(Pause for several moments…… Now place hand over your heart & say)

All: I love you. Thank you. I’m sorry. I forgive you. Thank you. I love you. 

🎶 Joyful Gloria.

Opening Prayer (From our Solemnity of All Saints celebration on October 30)

(Janet) Let us pray: we rejoice that we are in the Holy One from the first moment of life until we pass into the fullness of eternal life. We are called to follow Jesus’ path to blessedness by living the Beatitudes in our world today. By the power of the Spirit working in us, it will be so. ALL: Let it be so!

Liturgy of the Word. Excerpts from The Message by Eugene H Peterson. 

First reading from the Book of Daniel (Jerry)

That's when Michael, the great angel-prince, champion of your people, will step in. It will be a time of trouble, the worst trouble the world has ever seen. But your people will be saved from the trouble, every last one found written in the Book. Many who have been long dead and buried will wake up, some to eternal life, others to eternal shame.

Men and women who have lived wisely and well will shine brilliantly, like the cloudless, star-strewn night skies. And those who put others on the right path to life will glow like stars forever. 

Let’s pause for a few moments to reflect on this inspired message from the Book of Daniel….  And we respond by proclaiming, All: I believe!

🎶 Starry Starry Night, Don McLean (verse 1)

Second reading from the Letter to the Hebrews (Joan M)

Every priest goes to work at the altar each day, offers the same old sacrifices year in, year out, and never makes a dent in the sin problem. As a priest, Christ made a single sacrifice for sins, and that was it! Then he sat down right beside God and waited for his enemies to cave in. It was a perfect sacrifice by a perfect person to perfect some very imperfect people. By that single offering, Christ did everything that needed to be done for everyone who takes part in the purifying process. 

The Holy Spirit confirms this:

   “This new plan I'm making with Israel

      isn't going to be written on paper,

      isn't going to be chiseled in stone;

   This time I'm writing out the plan in them,

      carving it on the lining of their hearts.”

The Spirit concludes,

   “I'll forever wipe the slate clean of their sins.”

Once sins are taken care of for good, there's no longer any need to offer sacrifices for them. 

Please pause for a few moments to consider these inspired words from the book of Hebrews….

🎶  Alle, Alle, Alleluia

A reading from the Good News attributed to Mark (Jack D)

Following those hard times,

   Sun will fade out,

      Moon cloud over,

   Stars fall out of the sky,

      Cosmic powers tremble.

And then they'll see the Son of Man enter in grand style, his Arrival filling the sky—no one will miss it! The Son of Man will dispatch the angels; they will pull in the chosen from the four winds, from pole to pole.

Take a lesson from the fig tree. From the moment you notice its buds form, the merest hint of green, you know summer's just around the corner. And so it is with you. When you see all these things, you know he is at the door. Don't take this lightly. I'm not just saying this for some future generation, but for this one,

too—these things will happen. Sky and earth will wear out; my words won't wear out.

But the exact day and hour? No one knows that, not even heaven's angels, not even the Son. Only the Father. So keep a sharp lookout, for you don't know the timetable.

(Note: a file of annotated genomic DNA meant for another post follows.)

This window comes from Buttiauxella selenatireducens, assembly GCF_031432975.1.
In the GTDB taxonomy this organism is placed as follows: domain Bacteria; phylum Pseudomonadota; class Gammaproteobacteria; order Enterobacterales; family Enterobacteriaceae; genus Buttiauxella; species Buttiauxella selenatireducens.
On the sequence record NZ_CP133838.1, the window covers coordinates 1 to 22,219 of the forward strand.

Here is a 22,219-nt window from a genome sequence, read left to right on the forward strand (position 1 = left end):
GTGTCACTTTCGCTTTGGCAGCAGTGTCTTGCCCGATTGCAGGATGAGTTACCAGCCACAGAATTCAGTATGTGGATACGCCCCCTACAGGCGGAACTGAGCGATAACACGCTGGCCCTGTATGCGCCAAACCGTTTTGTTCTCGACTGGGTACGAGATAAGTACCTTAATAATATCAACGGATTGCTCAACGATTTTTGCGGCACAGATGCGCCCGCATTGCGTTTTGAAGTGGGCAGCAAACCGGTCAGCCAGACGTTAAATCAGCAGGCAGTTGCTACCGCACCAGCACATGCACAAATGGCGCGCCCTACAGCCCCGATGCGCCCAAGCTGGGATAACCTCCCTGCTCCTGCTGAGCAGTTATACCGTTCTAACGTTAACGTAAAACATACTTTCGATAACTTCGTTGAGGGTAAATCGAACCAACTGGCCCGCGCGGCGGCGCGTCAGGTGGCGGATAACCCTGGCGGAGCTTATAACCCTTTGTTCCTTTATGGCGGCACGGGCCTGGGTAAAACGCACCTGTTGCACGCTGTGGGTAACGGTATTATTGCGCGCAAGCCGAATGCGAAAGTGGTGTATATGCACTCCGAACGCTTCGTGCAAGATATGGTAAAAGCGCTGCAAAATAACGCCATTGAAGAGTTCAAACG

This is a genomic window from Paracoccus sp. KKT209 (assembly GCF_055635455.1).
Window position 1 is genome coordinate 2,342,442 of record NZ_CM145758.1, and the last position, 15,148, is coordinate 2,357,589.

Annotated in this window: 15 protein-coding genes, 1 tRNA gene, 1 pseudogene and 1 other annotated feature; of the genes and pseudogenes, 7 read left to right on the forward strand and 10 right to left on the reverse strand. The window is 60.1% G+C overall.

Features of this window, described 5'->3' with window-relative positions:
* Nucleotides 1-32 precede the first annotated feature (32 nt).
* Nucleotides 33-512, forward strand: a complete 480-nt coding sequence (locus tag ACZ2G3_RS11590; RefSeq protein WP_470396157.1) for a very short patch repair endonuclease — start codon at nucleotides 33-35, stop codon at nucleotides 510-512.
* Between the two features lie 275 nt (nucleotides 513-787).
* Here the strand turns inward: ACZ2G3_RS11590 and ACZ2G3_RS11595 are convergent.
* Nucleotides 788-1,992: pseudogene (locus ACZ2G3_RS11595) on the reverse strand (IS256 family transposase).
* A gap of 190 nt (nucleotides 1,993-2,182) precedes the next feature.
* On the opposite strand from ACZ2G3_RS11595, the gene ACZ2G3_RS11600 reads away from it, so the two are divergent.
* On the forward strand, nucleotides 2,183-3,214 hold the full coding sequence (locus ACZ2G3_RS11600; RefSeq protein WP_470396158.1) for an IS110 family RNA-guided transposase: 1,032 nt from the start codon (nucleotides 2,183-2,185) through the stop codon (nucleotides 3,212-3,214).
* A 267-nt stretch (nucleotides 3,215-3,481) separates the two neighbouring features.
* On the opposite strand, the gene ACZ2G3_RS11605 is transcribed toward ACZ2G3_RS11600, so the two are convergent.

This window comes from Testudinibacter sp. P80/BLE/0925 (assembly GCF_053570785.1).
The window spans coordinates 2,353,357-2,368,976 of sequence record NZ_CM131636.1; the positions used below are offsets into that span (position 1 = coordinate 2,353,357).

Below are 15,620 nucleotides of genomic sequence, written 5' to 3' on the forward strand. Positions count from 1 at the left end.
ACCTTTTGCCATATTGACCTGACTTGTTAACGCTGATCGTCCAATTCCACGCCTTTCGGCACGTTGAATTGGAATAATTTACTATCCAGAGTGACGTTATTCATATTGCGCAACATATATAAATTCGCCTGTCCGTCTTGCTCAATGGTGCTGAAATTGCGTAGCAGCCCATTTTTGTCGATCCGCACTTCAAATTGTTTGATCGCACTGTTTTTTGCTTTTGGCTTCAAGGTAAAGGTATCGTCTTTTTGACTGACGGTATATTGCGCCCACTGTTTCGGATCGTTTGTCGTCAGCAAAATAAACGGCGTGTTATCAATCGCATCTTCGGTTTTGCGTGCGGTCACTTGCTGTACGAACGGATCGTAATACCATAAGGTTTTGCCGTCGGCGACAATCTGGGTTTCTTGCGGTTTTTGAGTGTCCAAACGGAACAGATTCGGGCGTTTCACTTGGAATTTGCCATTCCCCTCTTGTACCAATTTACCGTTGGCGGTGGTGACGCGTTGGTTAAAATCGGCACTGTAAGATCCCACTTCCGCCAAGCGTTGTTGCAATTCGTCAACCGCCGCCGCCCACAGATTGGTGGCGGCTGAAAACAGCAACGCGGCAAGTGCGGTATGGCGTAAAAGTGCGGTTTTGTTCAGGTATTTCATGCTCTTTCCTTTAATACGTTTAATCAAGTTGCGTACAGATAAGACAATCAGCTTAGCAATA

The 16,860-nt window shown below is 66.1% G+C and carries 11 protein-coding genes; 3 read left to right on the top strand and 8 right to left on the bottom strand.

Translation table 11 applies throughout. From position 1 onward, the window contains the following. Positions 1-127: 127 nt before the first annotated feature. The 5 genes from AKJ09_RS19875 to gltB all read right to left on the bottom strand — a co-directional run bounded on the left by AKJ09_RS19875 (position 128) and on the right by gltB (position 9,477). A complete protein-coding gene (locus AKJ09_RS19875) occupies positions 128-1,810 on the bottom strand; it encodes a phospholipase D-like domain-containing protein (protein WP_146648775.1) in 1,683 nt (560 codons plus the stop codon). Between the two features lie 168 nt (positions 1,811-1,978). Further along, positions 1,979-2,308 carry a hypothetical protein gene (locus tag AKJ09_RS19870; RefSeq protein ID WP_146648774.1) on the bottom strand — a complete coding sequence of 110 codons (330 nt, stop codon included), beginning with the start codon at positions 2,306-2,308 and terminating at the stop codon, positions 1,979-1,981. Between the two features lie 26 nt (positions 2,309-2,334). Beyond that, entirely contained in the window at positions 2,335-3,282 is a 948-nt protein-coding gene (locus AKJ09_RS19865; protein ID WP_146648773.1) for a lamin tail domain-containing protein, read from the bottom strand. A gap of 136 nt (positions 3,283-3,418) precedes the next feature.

Let us reflect on these words from the evangelist Mark….

 🎶 Alle, Alle, Alleluia

Shared Homily (Michael) 

Profession of Faith (Ann & All)  

~We believe in the all-embracing Source of Life, birthing and healing, making all things possible.

~We believe that the transformative Divine sparks relationship across Earth and Eternity, with love beyond our wildest dreams.

~We believe that The Beloved waits patiently for us to erase the boundaries we place around human consciousness, and to realize heaven in the here and now.

 ~We believe that in the twists and turns of difficult times, the Holy One invites us into relationship with a love that can soothe and unify a hurting world.

~We believe in Jesus whose radical blend of divinity and humanity reveals the promise and the challenge of being crafted in the image and likeness of our Creator.

~We believe that like Jesus, we are called to bring generous presence to the lonely and despairing, the hurting and broken, the yearning and


~We believe in the Spirit of Sophia Wisdom, nudging the universe to unfold as it would, making each new day one filled with promise and possibility.

~We believe that the Spirit inspires within and among us the gentleness to comfort, the daring to challenge and the strength to lift up.

~We believe in the wildfire of the Spirit, sweeping through this amazing journey of life, urging us toward wholeness, forever and ever. (2016, A Creed for all times by Lynn Kinlan)

A few moments of silence before we bring our community prayers and offerings to the table.

Prayers of the Community (Joan M) We bring to the table prayers for our community and the world. (Response: Christ, you graciously hear us!) 

We bring to the table our MMOJ members who aren’t with us today. In this time of physical distancing may we find ways to remain close and connected to our family, our friends, and our community. We pray. R 

We bring to the table all who have died from covid, who suffer from “long haul covid,” as well as their family and friends who bear an enormous burden of grief. R

We bring to the table all our MMOJ members with serious and chronic health conditions, especially Diane, Mary Kay, and Donna. We pray. R

We bring to the table our fellow citizens who work to address our national pandemic of racism and police violence. May we support efforts to promote justice for all who suffer from systemic racism. We pray. R 

We bring to the table the petitions in our book of community prayers… We pray. R